Ares’ Phillips: ‘We are beginning to see signs of a market recovery’

The Los Angeles-based firm expects to bring to market the latest iterations of its European and US value-add real estate funds this year.

Ares Management’s senior executives believe the global real estate industry is on a path to recovery after an uncertain period driven by macroeconomic and geopolitical volatility.

Speaking during Ares Management’s first quarter earnings call, Jarrod Phillips, chief financial officer, said the firm continues to see “positive fundamentals in our real estate portfolios, and we’re beginning to see signs of a market recovery.”

Michael Arougheti, chief executive of the Los Angeles-headquartered firm, added that operating fundamentals continue to be sound in their highest allocated sectors, particularly within industrial, multifamily, student housing and single-family rental.

“The strength that we’re witnessing is not exclusive to the US,” he added. “European markets are experiencing a moderate rebound in activity across the continent and the economies of the Asia-Pacific region are showing signs of growth.”

In the first quarter of the year, Ares Management invested $300 million in US real estate equity and $200 million in real estate debt, out of an aggregate $1 billion in real assets deployment. As of March 31, the firm reported an AUM of $28.7 billion in US real estate equity, $9.2 billion in European real estate equity and $10.9 billion in real estate debt.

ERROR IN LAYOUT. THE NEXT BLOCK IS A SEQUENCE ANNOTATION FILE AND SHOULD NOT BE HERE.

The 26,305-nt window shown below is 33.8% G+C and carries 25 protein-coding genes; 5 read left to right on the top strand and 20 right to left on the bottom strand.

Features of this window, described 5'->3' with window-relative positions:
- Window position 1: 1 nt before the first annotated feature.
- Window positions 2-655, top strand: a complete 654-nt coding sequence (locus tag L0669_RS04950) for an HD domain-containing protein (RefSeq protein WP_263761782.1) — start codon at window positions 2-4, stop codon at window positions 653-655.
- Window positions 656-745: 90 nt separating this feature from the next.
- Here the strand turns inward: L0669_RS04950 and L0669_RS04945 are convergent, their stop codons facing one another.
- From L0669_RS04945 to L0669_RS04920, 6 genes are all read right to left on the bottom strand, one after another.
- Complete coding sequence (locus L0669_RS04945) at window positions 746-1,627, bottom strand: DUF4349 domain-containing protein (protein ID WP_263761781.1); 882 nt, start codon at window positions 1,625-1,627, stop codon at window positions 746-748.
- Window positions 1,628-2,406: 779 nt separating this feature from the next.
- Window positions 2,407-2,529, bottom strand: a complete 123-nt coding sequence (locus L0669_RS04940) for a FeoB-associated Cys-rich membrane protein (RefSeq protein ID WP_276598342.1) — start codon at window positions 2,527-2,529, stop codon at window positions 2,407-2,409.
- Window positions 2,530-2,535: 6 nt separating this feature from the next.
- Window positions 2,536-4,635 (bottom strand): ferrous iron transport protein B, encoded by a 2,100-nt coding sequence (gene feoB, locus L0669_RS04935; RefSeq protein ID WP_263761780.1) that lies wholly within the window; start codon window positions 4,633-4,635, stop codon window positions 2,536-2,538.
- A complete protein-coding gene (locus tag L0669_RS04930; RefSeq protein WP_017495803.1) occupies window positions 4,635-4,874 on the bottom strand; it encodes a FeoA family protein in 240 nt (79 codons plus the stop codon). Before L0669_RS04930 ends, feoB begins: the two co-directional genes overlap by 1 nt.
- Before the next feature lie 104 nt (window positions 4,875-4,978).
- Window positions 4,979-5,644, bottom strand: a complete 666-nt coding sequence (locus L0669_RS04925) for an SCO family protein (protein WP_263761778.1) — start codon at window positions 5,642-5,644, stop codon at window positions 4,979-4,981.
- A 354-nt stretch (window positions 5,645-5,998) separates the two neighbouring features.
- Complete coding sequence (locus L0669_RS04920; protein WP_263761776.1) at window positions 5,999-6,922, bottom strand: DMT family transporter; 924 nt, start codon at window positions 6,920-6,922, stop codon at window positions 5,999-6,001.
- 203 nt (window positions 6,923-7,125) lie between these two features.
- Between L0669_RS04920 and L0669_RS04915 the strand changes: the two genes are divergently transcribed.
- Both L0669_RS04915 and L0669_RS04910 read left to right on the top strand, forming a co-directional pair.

“In real estate, transaction activity is improving, and our pipeline is growing, driven by our substantial dry powder, more economic certainty and compelling market values,” Arougheti said. We’re seeing low double-digit return opportunities in senior debt, mid-teens return opportunities [in] funding the gaps within capital structures and intriguing equity opportunities, primarily in our core sectors of industrial, multifamily and student housing.”

Arougheti also added that Ares expects 35 different funds across its investment strategies to come to market this year, including the firm’s fourth European value-add real estate fund and its eleventh US value-add fund.

The firm is currently in market with its latest real estate credit fund, which is seeing “good momentum,” he said. “In this rate environment, you have high-quality assets that are owned by high-quality institutional owners, that are upside down on their debt service and need some form of opportunistic credit solution to ultimately realize value on their real estate holdings. And so, we’re seeing a significant amount of what I would call opportunistic debt opportunities in both the US and Europe to support that investment thesis.”

Given some of the challenges that US banks, particularly regional banks, are facing with their balance sheets, he expects two potential outcomes. One is more market share to shift from banks to nonbank lenders. “I think that we can be a much larger participant in new issue volumes as those markets heal,” Arougheti said.

Another outcome on which the firm expects to capitalize is more portfolio acquisitions and opportunistic deals to come off bank balance sheets, he added.